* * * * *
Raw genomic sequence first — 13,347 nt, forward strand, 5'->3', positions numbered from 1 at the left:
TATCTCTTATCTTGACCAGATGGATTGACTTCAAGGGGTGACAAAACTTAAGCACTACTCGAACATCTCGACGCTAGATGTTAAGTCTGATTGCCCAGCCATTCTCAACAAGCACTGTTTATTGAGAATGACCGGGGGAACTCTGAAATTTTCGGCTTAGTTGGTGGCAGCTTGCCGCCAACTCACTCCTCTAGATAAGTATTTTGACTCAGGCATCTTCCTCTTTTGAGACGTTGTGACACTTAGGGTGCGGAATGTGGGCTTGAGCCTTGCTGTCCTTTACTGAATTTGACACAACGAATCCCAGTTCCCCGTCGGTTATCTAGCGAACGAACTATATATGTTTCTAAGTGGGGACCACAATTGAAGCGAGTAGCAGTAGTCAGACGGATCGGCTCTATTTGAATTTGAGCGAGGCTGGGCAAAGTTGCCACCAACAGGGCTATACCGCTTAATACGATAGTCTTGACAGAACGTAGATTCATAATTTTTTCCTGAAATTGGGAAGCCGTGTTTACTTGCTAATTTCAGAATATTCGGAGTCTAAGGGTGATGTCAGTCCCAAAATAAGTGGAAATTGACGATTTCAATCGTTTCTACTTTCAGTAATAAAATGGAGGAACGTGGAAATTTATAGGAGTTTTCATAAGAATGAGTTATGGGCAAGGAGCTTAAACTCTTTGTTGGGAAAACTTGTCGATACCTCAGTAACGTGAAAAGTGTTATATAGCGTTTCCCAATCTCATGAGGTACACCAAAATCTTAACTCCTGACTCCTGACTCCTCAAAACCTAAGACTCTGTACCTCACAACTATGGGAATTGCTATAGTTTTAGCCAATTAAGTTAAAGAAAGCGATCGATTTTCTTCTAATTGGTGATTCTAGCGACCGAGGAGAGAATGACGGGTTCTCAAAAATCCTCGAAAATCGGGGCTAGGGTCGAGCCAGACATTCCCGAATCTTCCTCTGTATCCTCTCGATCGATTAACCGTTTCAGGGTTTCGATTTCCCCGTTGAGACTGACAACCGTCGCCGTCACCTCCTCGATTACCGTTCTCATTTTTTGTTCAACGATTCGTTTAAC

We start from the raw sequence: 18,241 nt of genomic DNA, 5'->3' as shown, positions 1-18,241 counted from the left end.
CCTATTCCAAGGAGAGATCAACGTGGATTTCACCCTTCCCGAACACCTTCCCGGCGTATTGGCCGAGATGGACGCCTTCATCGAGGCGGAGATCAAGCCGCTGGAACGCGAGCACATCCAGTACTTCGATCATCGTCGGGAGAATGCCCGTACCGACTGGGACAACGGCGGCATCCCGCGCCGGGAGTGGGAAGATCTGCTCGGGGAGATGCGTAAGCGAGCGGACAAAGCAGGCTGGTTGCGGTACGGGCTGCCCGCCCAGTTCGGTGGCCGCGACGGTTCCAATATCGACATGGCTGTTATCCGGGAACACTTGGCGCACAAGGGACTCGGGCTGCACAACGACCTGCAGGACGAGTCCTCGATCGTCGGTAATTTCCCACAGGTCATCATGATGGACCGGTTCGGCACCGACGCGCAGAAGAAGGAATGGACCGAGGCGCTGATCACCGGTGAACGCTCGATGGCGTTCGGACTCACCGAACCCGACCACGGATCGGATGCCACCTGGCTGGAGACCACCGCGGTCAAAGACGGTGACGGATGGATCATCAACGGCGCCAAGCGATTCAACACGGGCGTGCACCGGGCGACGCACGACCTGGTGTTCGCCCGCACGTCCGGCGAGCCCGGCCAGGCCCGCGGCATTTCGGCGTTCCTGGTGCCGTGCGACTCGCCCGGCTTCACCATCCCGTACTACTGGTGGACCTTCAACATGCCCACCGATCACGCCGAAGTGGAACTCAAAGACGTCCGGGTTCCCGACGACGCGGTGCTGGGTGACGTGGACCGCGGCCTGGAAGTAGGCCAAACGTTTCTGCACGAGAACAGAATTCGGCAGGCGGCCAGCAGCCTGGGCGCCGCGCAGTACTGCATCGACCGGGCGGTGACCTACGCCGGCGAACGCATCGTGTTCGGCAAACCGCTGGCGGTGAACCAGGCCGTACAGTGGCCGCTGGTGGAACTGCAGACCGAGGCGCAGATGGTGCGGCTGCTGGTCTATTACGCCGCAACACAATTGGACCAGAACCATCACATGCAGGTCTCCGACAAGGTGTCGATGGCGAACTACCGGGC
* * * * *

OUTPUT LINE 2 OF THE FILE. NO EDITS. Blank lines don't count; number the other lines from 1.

TATCTCTTATCTTGACCAGATGGATTGACTTCAAGGGGTGACAAAACTTAAGCACTACTCGAACATCTCGACGCTAGATGTTAAGTCTGATTGCCCAGCCATTCTCAACAAGCACTGTTTATTGAGAATGACCGGGGGAACTCTGAAATTTTCGGCTTAGTTGGTGGCAGCTTGCCGCCAACTCACTCCTCTAGATAAGTATTTTGACTCAGGCATCTTCCTCTTTTGAGACGTTGTGACACTTAGGGTGCGGAATGTGGGCTTGAGCCTTGCTGTCCTTTACTGAATTTGACACAACGAATCCCAGTTCCCCGTCGGTTATCTAGCGAACGAACTATATATGTTTCTAAGTGGGGACCACAATTGAAGCGAGTAGCAGTAGTCAGACGGATCGGCTCTATTTGAATTTGAGCGAGGCTGGGCAAAGTTGCCACCAACAGGGCTATACCGCTTAATACGATAGTCTTGACAGAACGTAGATTCATAATTTTTTCCTGAAATTGGGAAGCCGTGTTTACTTGCTAATTTCAGAATATTCGGAGTCTAAGGGTGATGTCAGTCCCAAAATAAGTGGAAATTGACGATTTCAATCGTTTCTACTTTCAGTAATAAAATGGAGGAACGTGGAAATTTATAGGAGTTTTCATAAGAATGAGTTATGGGCAAGGAGCTTAAACTCTTTGTTGGGAAAACTTGTCGATACCTCAGTAACGTGAAAAGTGTTATATAGCGTTTCCCAATCTCATGAGGTACACCAAAATCTTAACTCCTGACTCCTGACTCCTCAAAACCTAAGACTCTGTACCTCACAACTATGGGAATTGCTATAGTTTTAGCCAATTAAGTTAAAGAAAGCGATCGATTTTCTTCTAATTGGTGATTCTAGCGACCGAGGAGAGAATGACGGGTTCTCAAAAATCCTCGAAAATCGGGGCTAGGGTCGAGCCAGACATTCCCGAATCTTCCTCTGTATCCTCTCGATCGATTAACCGTTTCAGGGTTTCGATTTCCCCGTTGAGACTGACAACCGTCGCCGTCACCTCCTCGATTACCGTTCTCATTTTTTGTTCAACGATTCGTTTAAC